Need Help Right Now?
For life-threatening emergencies, call 911 or the National Suicide Prevention Lifeline at 1-800-273-8255.
A college education offers many opportunities, yet it also comes with its fair share of stress, overwhelm and emotional disruption. You may be struggling because of an overbooked schedule, relationship issues, poor self-esteem or low self-worth, depression, anxiety, disorder eating, or a host of other personal issues. Sometimes life’s concerns can distract you from your academic work and, your ability to remain productive in important areas of your life.
If you feel as if your personal quality of life is being impacted negatively by the stressors hanging over-head and you would like to talk with a counselor about your concerns, consider scheduling an appointment with Counseling Services on campus. To contact the campus mental health counselor directly you may email firstname.lastname@example.org. This is a confidential email address that is only accessed by the Counseling Department.
Meet Your Counselor
Dr. Robyn has been a practicing Licensed Clinical Social Worker and specialist in the treatment of eating disorders and other food and body related disorders for over a decade. Through her clinical practice, she grounds into Positive and Humanistic Psychology. She expertly provides an integrative approach to psychotherapy by incorporating skills-based Dialectical Behavior Therapy strategies to support her clients’ movement from one point to the next in their recovery. Dr. Robyn graduated with her PhD from Loyola University – Chicago in 2012 and obtained her Certified Eating Disorder Specialty (CEDSS) in the Summer of 2016.
When she is not practicing Clinical Social Work, Dr. Robyn enjoys spending playful moments with her daughter, Belle, and Goldendoodle, Lulu. She also prioritizes her own personal growth and development by leaning into and strengthening her own mindfulness and meditative practice.
- Breakup of a romantic relationship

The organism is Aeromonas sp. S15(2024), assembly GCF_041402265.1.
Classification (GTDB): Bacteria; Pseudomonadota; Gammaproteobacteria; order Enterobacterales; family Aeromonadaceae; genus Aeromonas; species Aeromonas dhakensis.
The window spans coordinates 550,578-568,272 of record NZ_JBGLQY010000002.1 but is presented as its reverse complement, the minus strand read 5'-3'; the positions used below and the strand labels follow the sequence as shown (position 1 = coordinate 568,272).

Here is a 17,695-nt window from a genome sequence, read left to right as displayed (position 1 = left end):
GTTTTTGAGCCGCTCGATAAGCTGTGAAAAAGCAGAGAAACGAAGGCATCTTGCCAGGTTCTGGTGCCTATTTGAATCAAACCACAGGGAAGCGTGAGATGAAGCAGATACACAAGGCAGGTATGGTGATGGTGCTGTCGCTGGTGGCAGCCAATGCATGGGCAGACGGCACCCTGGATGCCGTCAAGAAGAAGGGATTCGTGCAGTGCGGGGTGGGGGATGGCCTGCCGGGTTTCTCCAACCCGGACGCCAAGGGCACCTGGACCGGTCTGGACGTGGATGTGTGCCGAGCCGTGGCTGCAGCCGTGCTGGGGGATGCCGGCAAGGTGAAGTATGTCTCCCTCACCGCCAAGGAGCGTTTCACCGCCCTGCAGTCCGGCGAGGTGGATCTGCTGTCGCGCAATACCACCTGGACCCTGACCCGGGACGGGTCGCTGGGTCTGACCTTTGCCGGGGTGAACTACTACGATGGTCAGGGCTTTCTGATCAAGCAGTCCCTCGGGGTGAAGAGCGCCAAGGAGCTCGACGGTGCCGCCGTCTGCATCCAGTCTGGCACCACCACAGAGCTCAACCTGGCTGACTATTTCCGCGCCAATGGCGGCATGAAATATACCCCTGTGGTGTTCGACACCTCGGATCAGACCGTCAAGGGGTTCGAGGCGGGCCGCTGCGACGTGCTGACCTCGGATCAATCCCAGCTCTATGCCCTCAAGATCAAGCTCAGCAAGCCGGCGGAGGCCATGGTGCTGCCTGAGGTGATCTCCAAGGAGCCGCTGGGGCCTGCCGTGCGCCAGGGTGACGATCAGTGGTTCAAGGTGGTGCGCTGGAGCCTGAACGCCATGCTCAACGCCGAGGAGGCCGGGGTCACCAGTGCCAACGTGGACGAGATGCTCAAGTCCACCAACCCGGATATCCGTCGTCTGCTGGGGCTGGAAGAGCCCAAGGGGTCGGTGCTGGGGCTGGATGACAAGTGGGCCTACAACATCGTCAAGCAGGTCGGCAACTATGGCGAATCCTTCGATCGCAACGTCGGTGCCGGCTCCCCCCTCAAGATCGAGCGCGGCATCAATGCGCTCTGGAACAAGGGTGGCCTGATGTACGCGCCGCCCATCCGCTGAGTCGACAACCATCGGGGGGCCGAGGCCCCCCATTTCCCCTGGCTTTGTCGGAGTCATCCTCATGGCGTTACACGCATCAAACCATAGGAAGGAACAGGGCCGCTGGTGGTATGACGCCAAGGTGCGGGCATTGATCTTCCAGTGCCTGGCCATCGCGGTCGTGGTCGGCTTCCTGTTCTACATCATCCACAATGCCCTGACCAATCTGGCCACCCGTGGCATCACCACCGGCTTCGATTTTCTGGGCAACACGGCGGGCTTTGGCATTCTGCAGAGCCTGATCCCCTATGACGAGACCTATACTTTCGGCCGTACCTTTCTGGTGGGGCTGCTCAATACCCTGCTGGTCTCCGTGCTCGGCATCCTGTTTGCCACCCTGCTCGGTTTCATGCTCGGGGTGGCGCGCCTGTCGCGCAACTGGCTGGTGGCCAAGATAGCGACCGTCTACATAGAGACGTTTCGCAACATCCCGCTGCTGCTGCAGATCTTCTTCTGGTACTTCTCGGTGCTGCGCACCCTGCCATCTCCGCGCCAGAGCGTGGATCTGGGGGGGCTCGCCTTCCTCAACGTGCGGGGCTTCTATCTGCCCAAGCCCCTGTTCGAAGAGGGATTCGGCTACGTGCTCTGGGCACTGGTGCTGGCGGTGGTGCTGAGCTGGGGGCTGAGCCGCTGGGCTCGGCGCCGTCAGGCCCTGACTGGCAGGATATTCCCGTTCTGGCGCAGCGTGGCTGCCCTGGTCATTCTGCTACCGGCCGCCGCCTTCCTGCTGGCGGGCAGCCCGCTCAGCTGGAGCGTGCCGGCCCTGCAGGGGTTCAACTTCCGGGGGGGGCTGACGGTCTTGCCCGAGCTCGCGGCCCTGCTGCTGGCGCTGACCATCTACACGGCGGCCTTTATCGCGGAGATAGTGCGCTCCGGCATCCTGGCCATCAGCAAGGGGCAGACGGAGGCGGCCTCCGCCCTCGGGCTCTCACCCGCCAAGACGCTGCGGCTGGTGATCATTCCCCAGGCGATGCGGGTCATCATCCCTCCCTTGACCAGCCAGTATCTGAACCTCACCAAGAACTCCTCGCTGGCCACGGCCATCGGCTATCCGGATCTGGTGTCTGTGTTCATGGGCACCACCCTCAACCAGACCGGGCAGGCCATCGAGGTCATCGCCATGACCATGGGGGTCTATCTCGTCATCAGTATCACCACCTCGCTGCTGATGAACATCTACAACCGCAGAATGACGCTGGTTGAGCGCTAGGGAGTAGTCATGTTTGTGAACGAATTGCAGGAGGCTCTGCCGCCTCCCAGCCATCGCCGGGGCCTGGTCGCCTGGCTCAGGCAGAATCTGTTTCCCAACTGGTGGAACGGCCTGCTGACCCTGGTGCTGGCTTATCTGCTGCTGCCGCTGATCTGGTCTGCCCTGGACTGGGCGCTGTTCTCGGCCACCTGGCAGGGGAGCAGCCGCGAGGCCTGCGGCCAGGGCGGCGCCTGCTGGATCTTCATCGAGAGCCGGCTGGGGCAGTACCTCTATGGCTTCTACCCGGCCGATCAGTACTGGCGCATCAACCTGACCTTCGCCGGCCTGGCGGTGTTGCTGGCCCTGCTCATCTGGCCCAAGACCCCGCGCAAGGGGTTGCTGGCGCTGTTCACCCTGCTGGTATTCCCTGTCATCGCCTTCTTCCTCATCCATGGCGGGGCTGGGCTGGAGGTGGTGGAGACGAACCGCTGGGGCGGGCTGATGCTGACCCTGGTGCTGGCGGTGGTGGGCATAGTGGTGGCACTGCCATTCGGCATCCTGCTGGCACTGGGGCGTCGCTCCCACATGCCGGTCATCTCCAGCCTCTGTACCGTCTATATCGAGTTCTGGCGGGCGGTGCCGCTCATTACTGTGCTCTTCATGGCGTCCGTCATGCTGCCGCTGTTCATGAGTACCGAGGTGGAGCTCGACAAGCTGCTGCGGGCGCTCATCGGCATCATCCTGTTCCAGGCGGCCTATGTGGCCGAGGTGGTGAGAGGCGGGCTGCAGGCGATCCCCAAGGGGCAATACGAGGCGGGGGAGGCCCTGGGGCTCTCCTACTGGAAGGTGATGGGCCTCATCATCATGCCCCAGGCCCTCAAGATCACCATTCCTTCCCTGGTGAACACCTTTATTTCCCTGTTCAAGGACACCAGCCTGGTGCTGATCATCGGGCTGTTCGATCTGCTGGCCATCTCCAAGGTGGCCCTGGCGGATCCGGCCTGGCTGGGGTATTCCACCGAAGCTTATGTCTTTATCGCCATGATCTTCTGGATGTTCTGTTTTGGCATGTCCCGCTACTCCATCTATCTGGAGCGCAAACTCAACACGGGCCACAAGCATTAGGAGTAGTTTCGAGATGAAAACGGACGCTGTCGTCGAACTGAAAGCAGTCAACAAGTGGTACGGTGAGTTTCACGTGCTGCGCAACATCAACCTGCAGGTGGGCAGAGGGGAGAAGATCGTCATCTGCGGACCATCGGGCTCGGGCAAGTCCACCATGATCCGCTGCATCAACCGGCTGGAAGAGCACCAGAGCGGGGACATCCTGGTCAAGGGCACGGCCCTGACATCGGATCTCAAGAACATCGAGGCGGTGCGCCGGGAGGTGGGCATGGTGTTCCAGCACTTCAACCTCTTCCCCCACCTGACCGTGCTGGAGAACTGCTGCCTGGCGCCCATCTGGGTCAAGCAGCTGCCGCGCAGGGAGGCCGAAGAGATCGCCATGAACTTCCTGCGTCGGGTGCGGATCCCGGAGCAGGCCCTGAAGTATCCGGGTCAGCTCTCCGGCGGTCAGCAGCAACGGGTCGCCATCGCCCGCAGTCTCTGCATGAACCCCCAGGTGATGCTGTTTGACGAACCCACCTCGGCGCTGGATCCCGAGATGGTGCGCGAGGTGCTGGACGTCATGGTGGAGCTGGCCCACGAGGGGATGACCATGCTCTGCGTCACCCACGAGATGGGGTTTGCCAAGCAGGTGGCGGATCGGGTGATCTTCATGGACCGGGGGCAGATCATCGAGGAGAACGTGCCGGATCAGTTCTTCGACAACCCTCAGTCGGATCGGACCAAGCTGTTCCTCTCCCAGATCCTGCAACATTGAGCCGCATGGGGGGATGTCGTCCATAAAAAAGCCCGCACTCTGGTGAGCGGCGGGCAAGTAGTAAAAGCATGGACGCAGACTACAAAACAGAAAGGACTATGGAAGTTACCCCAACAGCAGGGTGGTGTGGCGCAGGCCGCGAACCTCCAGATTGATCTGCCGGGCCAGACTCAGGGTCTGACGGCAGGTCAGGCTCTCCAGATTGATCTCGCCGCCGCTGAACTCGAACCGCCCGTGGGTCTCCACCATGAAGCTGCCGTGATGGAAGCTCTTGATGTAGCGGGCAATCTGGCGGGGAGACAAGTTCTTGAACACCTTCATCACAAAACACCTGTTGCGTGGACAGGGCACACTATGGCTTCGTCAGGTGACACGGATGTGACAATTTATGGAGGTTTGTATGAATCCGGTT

- Family problems
- Relationship problems with a partner, roommate, friend or professor
- Problems with drugs and/or alcohol
- Eating disorders
- Stress management
- Suicidal thinking
- Grief and loss
- Lack of motivation
Counseling Can Help
- Use personal strengths and attributes in a variety of situations
- Identify problem areas and factors that contribute to difficulties and dissatisfaction
- Learn what thoughts and behaviors contribute to problems and how to change them
- Improve stress-management skills
- Build self-confidence and self-esteem
- Enhance the quality of relationships
- Make better decisions
- Lead a more satisfying and fulfilling life
What Is Counseling Like?
A first-time counseling session usually involves giving the counselor background information and talking about what led the student to schedule an appointment. The counselor and student will work together to develop a list of goals the student would like to accomplish while attending counseling. Subsequent sessions will focus on reaching these goals. Your counselor will join with you to support you taking ownership in improving your quality of life. Human beings strive for agency in their life and environment. Through brief, solution-focused counseling you can obtain actionable steps and solutions toward an improved quality of life.
UWM at Washington County provides short-term mental health counseling (typically six sessions or less) for currently enrolled students. If it is assessed that the need for treatment requires long-term counseling or resources/competencies beyond what can be provided, assistance will be given with a referral to an appropriate off-campus mental health provider.
Respecting students’ privacy is of the utmost importance. Confidentiality is strictly maintained under the guidelines of state and federal laws as well as professional ethics. Students’ counseling files are held separately from academic and conduct files. No one is given any information about you without your written permission.